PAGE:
Lavar Ball, right, the father of potential NBA draft pick Lonzo, left.

Seldom  has a non-athlete gotten more exposure and been a subject of constant discussion than Lavar Ball, the father of potential NBA draft pick Lonzo with two more highly skilled sons following him in the pipeline. For much of the college basketball season, Ball’s flamboyant, often quite debatable statements were in the news. At one point he said his son was better than two-time NBA MVP Steph Curry already, even before he joined the league. Then when Charles Barkley took umbrage at his comments, he claimed that had Barkley thought like him he would have won a championship. He also claimed that he could have taken down Michael Jordan in one-on-one competition while in college, although it was pointed out he was not even a starter during his college days.

Things took a rather ugly turn after UCLA’s elimination from the NCAA Tournament, when Ball was quoted blaming UCLA’s white players for the loss. He later tried to downplay that statement, saying he wasn’t attacking them on a racial basis but an athletic one. Still, much of the time the majority of people who’ve heard Lavar Ball’s comments have tended to take them more as comic relief than anything else.

However now it has surfaced that Lavar Ball may have cost his son some lucrative dollars. According to ESPN and backed up by multiple other sources, Lavar Ball told the nation’s three biggest sneaker brands that rather than accept any endorsement deals from them, they instead had to license his personal shoe brand Big Baller. He allegedly also showed them a shoe prototype that he planned on being the shoe introduced by Lonzo for whatever team chose him.

“We said from the beginning, we aren’t looking for an endorsement deal,” Ball told ESPN. “We’re looking for co-branding, a true partner. But they’re not ready for that, because they’re not used to that model. But hey, the taxi industry wasn’t ready for Uber, either.” Now this approach can be viewed in two ways. Lavar Ball’s numerous detractors see it as just the latest step in a series of dubious and clumsy PR mistakes that are quickly turning Lonzo Ball into something less than desirable for many teams. Given that some have proclaimed him as not just a lottery pick but the number one overall pick of the entire 2017 draft, not already having a shoe contract in place is unprecedented.

But Ball’s defenders see this as a Black man trying to keep his son from being merely a commodity. In their view, Lavar Ball is maintaining control over his son’s future, trying to ensure that he have a lot more clout than just being another hired hand for Nike or Adidas or whoever. They also see the relentless attacks on Lavar Ball by mainstream sports media types as borderline racist, another example of mostly white broadcasters and writers wanting a Black man to do and act as they think he should, rather than display any independence or initiative.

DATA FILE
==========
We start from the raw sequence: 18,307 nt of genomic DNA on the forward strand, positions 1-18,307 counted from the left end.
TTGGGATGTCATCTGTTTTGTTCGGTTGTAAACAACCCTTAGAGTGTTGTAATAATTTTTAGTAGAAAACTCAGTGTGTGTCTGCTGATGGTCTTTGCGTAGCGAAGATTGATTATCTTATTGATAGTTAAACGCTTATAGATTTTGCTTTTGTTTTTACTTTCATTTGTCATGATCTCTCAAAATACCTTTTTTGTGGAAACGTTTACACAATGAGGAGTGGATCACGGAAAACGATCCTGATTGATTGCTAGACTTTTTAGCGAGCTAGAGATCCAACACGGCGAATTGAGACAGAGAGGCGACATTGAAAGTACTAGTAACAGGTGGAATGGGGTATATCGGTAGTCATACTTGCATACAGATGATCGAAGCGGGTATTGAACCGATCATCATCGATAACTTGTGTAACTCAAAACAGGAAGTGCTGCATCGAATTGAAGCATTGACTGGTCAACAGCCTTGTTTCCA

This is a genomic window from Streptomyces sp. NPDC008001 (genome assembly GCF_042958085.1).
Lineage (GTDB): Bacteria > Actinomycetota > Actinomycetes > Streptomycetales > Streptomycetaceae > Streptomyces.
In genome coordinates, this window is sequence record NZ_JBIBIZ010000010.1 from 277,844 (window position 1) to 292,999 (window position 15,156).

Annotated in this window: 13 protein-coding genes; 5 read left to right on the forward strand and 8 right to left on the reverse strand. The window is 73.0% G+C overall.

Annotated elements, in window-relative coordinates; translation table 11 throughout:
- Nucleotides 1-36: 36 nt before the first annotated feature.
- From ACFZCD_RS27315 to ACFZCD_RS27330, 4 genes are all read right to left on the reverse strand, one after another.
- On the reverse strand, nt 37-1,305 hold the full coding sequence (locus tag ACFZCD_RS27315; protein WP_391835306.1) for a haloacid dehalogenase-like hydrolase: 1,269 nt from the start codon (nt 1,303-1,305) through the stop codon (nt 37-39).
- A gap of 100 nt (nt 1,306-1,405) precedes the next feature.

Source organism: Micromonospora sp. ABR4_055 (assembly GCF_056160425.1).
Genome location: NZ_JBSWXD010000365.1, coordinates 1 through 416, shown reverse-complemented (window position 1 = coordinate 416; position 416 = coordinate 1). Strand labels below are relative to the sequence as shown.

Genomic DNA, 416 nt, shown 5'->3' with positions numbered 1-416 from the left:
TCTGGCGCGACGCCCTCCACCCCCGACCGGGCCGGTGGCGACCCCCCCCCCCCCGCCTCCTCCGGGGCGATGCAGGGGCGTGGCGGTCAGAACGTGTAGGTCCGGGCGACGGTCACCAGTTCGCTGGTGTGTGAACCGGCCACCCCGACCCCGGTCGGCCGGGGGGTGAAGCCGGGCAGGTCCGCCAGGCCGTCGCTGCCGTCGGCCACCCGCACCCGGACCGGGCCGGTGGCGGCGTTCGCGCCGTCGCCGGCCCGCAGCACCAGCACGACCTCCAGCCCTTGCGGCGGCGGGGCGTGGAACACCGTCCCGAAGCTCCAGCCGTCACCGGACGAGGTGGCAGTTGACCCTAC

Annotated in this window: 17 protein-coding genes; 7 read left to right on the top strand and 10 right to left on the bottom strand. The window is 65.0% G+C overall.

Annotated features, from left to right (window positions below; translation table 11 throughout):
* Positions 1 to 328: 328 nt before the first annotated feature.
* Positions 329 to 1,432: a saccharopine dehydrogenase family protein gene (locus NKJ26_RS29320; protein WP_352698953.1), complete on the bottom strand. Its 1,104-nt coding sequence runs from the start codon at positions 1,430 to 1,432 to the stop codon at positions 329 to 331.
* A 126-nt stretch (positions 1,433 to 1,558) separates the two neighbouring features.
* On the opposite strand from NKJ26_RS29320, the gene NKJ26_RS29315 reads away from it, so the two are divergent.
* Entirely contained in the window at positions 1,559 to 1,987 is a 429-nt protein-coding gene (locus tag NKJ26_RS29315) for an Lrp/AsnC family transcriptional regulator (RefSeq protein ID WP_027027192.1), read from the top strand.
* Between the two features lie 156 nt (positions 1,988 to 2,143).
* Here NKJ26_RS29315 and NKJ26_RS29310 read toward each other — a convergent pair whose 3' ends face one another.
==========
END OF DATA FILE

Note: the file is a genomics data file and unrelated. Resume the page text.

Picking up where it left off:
The truth here is tricky. Indeed, if Lavar Ball could get a new shoe prototype approved and licensed, the potential payoff would be enormous. He could market the shoe not just to his own son, but numerous others who are fans of Lonzo and would gladly love to wear the same type shoe. In addition, rather than getting just a straight salary/endorsement bonus, he’d be getting steady profits and maybe even be in position to do more independent projects.

The negative end is that Lavar Ball is NOT going to be playing in the NBA, it’s Lonzo. Whatever bad feelings he engenders with his rhetoric, Lonzo then has to handle. He’s already told reporters that his father speaks for himself, always has, and that he shouldn’t be judged nor held responsible for what he says. That’s certainly accurate, but in today’s overheated, hot take world, it also doesn’t work that way.

Of course, should Lonzo Ball be a first round pick and become NBA Rookie of the Year, he will be highly sought by everyone. Who knows, Lavar Ball may end up having the last laugh here on both shoe companies and those media skeptics who proclaimed him a dunce and a hinderance to his son’s future success.